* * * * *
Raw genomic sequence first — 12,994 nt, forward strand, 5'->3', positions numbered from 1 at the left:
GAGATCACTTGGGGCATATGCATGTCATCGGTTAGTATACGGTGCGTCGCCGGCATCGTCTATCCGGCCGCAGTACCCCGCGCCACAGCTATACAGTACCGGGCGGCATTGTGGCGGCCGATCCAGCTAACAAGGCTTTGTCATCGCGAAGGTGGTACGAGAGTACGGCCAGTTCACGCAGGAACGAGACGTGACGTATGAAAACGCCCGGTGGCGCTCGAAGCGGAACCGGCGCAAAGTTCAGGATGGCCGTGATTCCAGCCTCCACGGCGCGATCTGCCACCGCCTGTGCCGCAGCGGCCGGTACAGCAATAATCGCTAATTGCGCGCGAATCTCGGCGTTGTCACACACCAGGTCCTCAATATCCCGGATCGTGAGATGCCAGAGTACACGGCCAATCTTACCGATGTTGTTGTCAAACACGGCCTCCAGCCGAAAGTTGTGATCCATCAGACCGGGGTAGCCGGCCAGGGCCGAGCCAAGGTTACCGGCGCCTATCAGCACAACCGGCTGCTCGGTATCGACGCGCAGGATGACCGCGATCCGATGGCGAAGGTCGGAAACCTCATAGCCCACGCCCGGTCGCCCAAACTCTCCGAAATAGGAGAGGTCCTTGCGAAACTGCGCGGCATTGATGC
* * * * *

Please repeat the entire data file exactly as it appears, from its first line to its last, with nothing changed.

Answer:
Raw genomic sequence first — 12,994 nt, forward strand, 5'->3', positions numbered from 1 at the left:
GAGATCACTTGGGGCATATGCATGTCATCGGTTAGTATACGGTGCGTCGCCGGCATCGTCTATCCGGCCGCAGTACCCCGCGCCACAGCTATACAGTACCGGGCGGCATTGTGGCGGCCGATCCAGCTAACAAGGCTTTGTCATCGCGAAGGTGGTACGAGAGTACGGCCAGTTCACGCAGGAACGAGACGTGACGTATGAAAACGCCCGGTGGCGCTCGAAGCGGAACCGGCGCAAAGTTCAGGATGGCCGTGATTCCAGCCTCCACGGCGCGATCTGCCACCGCCTGTGCCGCAGCGGCCGGTACAGCAATAATCGCTAATTGCGCGCGAATCTCGGCGTTGTCACACACCAGGTCCTCAATATCCCGGATCGTGAGATGCCAGAGTACACGGCCAATCTTACCGATGTTGTTGTCAAACACGGCCTCCAGCCGAAAGTTGTGATCCATCAGACCGGGGTAGCCGGCCAGGGCCGAGCCAAGGTTACCGGCGCCTATCAGCACAACCGGCTGCTCGGTATCGACGCGCAGGATGACCGCGATCCGATGGCGAAGGTCGGAAACCTCATAGCCCACGCCCGGTCGCCCAAACTCTCCGAAATAGGAGAGGTCCTTGCGAAACTGCGCGGCATTGATGC